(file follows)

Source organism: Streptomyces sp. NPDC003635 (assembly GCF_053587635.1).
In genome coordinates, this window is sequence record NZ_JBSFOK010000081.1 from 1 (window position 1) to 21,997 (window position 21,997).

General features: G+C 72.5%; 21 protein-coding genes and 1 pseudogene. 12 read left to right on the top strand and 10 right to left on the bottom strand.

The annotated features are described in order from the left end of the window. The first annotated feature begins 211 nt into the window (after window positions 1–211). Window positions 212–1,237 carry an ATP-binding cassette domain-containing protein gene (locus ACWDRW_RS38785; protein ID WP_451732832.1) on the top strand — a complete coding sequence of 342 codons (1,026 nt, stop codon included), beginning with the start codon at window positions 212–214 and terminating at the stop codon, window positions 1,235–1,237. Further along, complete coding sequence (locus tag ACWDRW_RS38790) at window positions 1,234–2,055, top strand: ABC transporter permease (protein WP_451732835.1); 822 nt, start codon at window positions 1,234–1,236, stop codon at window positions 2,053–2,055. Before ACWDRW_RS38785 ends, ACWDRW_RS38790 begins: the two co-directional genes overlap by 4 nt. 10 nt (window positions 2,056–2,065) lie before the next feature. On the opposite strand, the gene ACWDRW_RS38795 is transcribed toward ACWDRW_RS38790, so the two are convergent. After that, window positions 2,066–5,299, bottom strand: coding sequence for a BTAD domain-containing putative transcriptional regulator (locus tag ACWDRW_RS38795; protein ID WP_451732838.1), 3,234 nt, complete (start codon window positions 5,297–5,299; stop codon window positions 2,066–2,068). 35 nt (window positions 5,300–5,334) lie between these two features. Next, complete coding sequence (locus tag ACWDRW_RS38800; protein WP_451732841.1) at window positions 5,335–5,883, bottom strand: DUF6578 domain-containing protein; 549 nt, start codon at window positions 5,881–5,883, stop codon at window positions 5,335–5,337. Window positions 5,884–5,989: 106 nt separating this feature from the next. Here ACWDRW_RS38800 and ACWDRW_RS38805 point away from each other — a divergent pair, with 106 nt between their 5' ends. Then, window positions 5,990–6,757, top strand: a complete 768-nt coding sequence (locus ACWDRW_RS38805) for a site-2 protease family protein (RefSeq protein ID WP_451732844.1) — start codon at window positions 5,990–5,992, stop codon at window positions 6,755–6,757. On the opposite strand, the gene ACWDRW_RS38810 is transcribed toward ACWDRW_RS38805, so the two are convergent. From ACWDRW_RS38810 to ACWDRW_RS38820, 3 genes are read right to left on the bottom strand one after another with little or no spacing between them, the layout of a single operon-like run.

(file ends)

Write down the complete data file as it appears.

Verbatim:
Source organism: Streptomyces sp. NPDC003635 (assembly GCF_053587635.1).
In genome coordinates, this window is sequence record NZ_JBSFOK010000081.1 from 1 (window position 1) to 21,997 (window position 21,997).

General features: G+C 72.5%; 21 protein-coding genes and 1 pseudogene. 12 read left to right on the top strand and 10 right to left on the bottom strand.

The annotated features are described in order from the left end of the window. The first annotated feature begins 211 nt into the window (after window positions 1–211). Window positions 212–1,237 carry an ATP-binding cassette domain-containing protein gene (locus ACWDRW_RS38785; protein ID WP_451732832.1) on the top strand — a complete coding sequence of 342 codons (1,026 nt, stop codon included), beginning with the start codon at window positions 212–214 and terminating at the stop codon, window positions 1,235–1,237. Further along, complete coding sequence (locus tag ACWDRW_RS38790) at window positions 1,234–2,055, top strand: ABC transporter permease (protein WP_451732835.1); 822 nt, start codon at window positions 1,234–1,236, stop codon at window positions 2,053–2,055. Before ACWDRW_RS38785 ends, ACWDRW_RS38790 begins: the two co-directional genes overlap by 4 nt. 10 nt (window positions 2,056–2,065) lie before the next feature. On the opposite strand, the gene ACWDRW_RS38795 is transcribed toward ACWDRW_RS38790, so the two are convergent. After that, window positions 2,066–5,299, bottom strand: coding sequence for a BTAD domain-containing putative transcriptional regulator (locus tag ACWDRW_RS38795; protein ID WP_451732838.1), 3,234 nt, complete (start codon window positions 5,297–5,299; stop codon window positions 2,066–2,068). 35 nt (window positions 5,300–5,334) lie between these two features. Next, complete coding sequence (locus tag ACWDRW_RS38800; protein WP_451732841.1) at window positions 5,335–5,883, bottom strand: DUF6578 domain-containing protein; 549 nt, start codon at window positions 5,881–5,883, stop codon at window positions 5,335–5,337. Window positions 5,884–5,989: 106 nt separating this feature from the next. Here ACWDRW_RS38800 and ACWDRW_RS38805 point away from each other — a divergent pair, with 106 nt between their 5' ends. Then, window positions 5,990–6,757, top strand: a complete 768-nt coding sequence (locus ACWDRW_RS38805) for a site-2 protease family protein (RefSeq protein ID WP_451732844.1) — start codon at window positions 5,990–5,992, stop codon at window positions 6,755–6,757. On the opposite strand, the gene ACWDRW_RS38810 is transcribed toward ACWDRW_RS38805, so the two are convergent. From ACWDRW_RS38810 to ACWDRW_RS38820, 3 genes are read right to left on the bottom strand one after another with little or no spacing between them, the layout of a single operon-like run.